Some reports said there was still fighting near the airport, and Mr Makwei also said that "shooting continued".

Mr Kiir said there was also fighting in the town of Malakal and that his troops were "ready to capture Bentiu".

Earlier, UN High Commissioner for Human Rights Navi Pillay said: "There is a palpable fear among civilians of both Dinka and Nuer backgrounds that they will be killed on the basis of their ethnicity."

Image caption Salva Kiir has agreed to talks "without preconditions"
Image caption Riek Machar says he has formed a delegation for talks in Ethiopia

UNHCR spokesperson Ravina Shamdasani said a UN official had seen 14 bodies in a mass grave in Bentiu and another 20 at a riverside nearby.

But she said 75 SPLA soldiers, all Dinka, were unaccounted for there and were feared dead.

The other two reported mass grave sites are at Jebel-Kujur and Newside, near Eden, in Juba.

President Kiir and Mr Machar have both said they are willing to talk.

However, Mr Machar has said his detained political allies must first be freed, while Mr Kiir says there should be no preconditions.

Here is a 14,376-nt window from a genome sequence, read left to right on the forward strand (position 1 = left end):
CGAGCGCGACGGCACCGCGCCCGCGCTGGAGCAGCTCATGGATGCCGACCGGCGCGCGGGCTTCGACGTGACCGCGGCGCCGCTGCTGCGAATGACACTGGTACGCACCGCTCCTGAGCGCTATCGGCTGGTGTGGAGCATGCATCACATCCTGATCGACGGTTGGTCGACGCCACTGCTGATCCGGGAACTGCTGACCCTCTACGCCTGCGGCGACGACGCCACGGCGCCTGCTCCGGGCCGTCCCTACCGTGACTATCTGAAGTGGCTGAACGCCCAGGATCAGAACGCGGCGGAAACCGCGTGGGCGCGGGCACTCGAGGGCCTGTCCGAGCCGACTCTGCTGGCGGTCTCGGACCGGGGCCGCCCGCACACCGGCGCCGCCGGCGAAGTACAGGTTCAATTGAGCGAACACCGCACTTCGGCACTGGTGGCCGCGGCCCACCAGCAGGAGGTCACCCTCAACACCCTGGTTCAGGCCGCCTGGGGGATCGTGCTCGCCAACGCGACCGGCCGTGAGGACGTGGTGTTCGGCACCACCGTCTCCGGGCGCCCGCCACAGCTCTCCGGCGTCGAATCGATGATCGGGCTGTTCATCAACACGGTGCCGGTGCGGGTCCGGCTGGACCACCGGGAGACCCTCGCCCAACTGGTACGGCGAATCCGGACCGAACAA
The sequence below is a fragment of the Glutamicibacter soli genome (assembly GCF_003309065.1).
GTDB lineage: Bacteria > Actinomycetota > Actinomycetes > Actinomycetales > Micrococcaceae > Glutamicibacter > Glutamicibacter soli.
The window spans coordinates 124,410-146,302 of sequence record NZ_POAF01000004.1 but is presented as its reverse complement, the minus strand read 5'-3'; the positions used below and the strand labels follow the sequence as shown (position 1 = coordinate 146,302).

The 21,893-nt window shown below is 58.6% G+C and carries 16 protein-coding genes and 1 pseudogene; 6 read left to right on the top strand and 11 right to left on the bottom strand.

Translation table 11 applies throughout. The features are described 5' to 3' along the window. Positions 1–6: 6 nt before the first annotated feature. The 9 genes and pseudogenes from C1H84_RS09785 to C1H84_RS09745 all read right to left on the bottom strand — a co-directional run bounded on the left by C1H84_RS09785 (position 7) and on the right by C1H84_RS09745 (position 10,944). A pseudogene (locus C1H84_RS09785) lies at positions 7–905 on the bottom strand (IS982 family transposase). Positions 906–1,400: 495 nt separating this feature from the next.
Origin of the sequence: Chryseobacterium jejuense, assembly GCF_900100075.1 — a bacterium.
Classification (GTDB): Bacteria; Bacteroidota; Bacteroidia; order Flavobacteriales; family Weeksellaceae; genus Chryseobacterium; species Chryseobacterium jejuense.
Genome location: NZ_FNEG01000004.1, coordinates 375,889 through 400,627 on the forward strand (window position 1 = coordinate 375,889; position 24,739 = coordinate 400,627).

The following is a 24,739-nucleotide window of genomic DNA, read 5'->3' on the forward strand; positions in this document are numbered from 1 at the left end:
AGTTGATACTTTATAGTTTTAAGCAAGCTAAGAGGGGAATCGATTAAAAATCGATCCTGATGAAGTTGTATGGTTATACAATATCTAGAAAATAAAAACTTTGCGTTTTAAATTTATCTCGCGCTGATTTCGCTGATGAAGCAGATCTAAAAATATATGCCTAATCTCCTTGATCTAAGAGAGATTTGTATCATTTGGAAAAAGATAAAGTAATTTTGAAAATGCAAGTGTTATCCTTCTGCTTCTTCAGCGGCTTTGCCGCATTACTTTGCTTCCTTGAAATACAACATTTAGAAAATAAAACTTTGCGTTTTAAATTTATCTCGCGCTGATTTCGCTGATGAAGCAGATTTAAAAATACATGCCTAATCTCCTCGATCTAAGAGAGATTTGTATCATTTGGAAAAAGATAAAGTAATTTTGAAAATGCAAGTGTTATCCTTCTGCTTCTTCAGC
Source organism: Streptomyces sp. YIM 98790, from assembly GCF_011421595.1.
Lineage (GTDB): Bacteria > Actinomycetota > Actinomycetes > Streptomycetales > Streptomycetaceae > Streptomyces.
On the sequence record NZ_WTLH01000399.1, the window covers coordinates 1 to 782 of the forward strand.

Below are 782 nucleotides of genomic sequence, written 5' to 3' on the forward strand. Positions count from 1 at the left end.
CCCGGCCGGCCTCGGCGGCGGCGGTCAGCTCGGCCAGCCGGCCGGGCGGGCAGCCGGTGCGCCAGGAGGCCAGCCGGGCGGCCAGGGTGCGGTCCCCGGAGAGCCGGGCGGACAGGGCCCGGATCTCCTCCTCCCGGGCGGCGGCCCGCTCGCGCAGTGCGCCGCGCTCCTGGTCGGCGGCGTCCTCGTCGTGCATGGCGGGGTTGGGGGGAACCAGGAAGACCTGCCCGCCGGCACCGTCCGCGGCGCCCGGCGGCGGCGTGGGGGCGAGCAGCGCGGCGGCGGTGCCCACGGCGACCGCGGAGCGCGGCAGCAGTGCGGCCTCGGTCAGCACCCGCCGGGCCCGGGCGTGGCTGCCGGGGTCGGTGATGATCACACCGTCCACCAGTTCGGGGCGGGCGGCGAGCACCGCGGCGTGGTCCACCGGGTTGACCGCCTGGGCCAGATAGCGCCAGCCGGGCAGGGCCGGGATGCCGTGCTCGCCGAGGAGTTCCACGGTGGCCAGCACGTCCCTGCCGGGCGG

Mr Machar told Radio France Internationale he had spoken to US Secretary of State John Kerry on Tuesday. Mr Machar said he had formed a delegation for talks and that they would probably be held in Ethiopia.

He said: "We want a democratic nation. We want democratic free and fair elections. We want Salva Kiir to call it a day."

Mr Kiir has accused Mr Machar, who he sacked in July, of plotting a coup. Mr Machar denies he is trying to seize power.

The official death toll in the week of fighting stands at 500, but the figure may be much higher.

UN Secretary General Ban Ki-moon has called for an increase in the UN's peacekeepers from 6,800 to about 11,800. A Security Council vote on the resolution is expected later on Tuesday.

Sudan suffered a 22-year civil war that left more than a million people dead before the South became independent in 2011.